Role of Manager

The role of the manager changes significantly for most organizations that are adopting Scrum. Traditionally managers are often involved in deciding that the actual work is and involved in deciding how to do it.

What to do -> Product Owner

The decision of what the team is working on is not anymore within the control of the manager but instead is decided by the Product Owner. He has the the overview of the product and what is most valuable for the customers and he prioritizes the work that the team will pick up.

The manager has no role to play in this and should resist doing so.

How to work -> Team

The decision on how the team should work is delegated to the team. The team is a self-managing team and together needs to reflect on what is to be done and decide how they are going to do that and how they are going to improve.

Managers as capability builders

So, considering the above, what is the role of managers?

The role of middle management is to see the whole and build the capability of the organization to build great products. He should help team and ScrumMaster with removing obstacles and making improvements. He should teach the team how to improve and solve problems. He should Go See to understand what is really going on in the place of work and see how he can best help the team improve their work.

The role of senior management is perhaps changed less as they are still involved with strategic decisions related to the company and its products. That said, also senior management’s role is teaching people—his subordinates—how to teach people. He also needs to help his subordinates in problem solving and getting better at improving development.

Another way of looking at this is the value flows ‘horizontally’ through the organization—directly to the team without interference of managers, whereas the capability in built ‘vertically’ (see Figure 1).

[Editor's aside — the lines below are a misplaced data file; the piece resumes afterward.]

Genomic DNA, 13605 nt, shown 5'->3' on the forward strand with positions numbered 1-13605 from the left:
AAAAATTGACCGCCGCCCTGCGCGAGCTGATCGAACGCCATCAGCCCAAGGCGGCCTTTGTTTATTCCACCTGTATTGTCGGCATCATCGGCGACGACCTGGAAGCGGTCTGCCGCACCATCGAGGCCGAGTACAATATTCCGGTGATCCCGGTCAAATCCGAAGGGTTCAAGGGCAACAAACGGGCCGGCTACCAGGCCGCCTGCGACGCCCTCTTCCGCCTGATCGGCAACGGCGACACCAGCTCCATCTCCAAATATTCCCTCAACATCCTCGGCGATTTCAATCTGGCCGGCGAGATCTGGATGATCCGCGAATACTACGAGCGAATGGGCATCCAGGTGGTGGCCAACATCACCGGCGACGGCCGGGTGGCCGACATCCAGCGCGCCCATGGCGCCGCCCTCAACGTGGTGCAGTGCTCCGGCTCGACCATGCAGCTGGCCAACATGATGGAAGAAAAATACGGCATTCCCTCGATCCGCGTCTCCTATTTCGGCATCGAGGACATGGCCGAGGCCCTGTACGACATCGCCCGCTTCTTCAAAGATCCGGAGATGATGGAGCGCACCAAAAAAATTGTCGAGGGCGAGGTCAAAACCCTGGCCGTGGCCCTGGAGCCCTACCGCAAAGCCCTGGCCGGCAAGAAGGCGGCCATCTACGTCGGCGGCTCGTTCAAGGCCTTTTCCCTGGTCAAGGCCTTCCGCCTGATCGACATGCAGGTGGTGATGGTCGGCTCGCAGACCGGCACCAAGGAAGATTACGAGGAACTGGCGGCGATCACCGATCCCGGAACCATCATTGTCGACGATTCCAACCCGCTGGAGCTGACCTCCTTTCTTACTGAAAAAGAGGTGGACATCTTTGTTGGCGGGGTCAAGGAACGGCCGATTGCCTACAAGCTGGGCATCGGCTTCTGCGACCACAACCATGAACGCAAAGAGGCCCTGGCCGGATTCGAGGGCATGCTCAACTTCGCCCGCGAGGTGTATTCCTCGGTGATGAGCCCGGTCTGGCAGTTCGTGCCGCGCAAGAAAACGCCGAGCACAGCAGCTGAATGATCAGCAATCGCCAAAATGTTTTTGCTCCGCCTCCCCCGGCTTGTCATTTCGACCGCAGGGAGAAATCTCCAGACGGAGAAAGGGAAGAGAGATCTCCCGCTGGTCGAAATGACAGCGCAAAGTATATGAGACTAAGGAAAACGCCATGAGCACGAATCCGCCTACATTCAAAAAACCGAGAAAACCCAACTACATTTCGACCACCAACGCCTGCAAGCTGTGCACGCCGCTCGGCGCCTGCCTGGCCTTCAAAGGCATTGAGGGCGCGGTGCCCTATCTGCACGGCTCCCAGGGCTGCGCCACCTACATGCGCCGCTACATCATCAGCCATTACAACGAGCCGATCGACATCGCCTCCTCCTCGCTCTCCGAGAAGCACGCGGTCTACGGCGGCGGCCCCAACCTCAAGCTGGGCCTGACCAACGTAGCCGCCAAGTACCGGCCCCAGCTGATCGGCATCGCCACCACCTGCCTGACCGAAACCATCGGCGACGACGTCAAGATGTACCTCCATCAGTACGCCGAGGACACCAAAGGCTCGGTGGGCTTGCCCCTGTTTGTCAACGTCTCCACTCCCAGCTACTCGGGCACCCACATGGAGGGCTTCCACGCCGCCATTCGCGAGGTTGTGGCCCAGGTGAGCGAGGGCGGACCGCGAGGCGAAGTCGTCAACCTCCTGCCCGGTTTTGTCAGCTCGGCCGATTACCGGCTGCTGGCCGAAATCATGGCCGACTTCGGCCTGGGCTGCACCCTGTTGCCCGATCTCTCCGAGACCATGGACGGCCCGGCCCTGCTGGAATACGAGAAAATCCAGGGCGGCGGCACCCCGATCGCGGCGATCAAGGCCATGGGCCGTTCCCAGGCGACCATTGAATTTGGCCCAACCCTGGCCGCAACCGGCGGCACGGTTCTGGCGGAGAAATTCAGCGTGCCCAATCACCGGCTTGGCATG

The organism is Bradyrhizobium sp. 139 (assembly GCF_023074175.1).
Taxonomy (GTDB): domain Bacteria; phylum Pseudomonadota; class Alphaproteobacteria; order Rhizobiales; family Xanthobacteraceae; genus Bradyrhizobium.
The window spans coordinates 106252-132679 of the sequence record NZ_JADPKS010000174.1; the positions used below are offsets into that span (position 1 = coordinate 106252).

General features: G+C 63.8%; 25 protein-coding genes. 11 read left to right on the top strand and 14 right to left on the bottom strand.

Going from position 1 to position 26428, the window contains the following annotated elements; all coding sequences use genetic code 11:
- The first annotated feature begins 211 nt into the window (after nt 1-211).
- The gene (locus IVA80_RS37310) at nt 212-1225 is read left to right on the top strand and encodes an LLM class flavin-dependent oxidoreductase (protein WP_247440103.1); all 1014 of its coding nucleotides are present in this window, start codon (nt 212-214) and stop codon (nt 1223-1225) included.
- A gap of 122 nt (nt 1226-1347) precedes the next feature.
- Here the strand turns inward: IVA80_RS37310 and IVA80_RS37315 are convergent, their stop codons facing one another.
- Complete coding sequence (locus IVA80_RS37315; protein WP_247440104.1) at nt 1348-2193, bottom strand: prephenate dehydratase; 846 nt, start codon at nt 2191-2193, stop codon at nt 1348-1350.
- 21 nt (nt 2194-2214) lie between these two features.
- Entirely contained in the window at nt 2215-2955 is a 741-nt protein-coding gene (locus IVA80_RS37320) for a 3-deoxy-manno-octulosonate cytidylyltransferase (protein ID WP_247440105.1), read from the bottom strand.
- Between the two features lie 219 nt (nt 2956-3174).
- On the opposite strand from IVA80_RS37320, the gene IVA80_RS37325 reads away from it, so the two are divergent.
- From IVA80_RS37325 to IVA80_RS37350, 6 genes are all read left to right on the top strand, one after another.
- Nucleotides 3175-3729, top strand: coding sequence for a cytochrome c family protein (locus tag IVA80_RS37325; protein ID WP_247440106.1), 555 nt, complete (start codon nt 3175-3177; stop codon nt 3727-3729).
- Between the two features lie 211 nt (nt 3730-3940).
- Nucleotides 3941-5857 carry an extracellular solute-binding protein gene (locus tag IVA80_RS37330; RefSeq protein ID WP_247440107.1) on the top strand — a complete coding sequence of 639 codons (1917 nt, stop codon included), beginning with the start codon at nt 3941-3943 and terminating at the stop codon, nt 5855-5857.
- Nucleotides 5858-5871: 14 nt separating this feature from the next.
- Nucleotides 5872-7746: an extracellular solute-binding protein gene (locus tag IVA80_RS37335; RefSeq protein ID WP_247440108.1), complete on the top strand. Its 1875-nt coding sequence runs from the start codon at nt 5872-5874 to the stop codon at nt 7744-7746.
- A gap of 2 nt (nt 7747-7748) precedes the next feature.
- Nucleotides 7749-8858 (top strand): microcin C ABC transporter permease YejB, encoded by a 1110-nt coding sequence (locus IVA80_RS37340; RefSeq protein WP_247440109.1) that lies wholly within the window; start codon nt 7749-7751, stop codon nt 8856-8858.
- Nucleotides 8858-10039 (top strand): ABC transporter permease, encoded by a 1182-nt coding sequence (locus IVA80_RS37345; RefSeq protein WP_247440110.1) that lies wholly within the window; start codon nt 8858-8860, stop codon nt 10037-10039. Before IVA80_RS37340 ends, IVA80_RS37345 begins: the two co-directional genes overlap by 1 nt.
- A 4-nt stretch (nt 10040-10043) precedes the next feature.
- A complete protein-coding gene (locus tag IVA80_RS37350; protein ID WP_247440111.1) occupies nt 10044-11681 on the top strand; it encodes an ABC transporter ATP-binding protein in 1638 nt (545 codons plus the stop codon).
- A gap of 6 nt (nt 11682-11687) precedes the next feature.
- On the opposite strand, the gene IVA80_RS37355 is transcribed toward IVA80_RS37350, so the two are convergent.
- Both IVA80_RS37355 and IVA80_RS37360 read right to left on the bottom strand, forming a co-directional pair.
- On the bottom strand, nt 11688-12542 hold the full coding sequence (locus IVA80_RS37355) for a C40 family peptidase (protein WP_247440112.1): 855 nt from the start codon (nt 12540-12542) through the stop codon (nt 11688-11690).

Value and Capability Building.
  • Fifth Discipline—Peter Senge
    The classic on creating learning organizations and on systems thinking. An absolute must for managers to learn systems thinking
  • Lean Manager and Lead with Respect — Michael and Freddy Balle
    Both these books are in business novel form and follow a student of lean management (Andy) who needs to make the jump from traditional management to lean management.
  • Workplace Management
    Taiichi Ohno is the original creator of the Toyota Production System and his Workplace Management a classic in lean thinking and lean management.
  • Future of Management—Gary Hamel
    Do we need managers at all? Gary Hamel does think so, but the management style of the future is definitively going to change.
  • Reinventing Organizations—Frederic Laloux
    Do we really need managers? Frederic Laloux explores existing companies that operator on completely different principles. They take the ideas of self-management and base the whole company on it. You don’t have to take it as far as the researched organization, but it definitively shows what is possible.

As a manager, we’d recommend to also check the recommened readings for ScrumMaster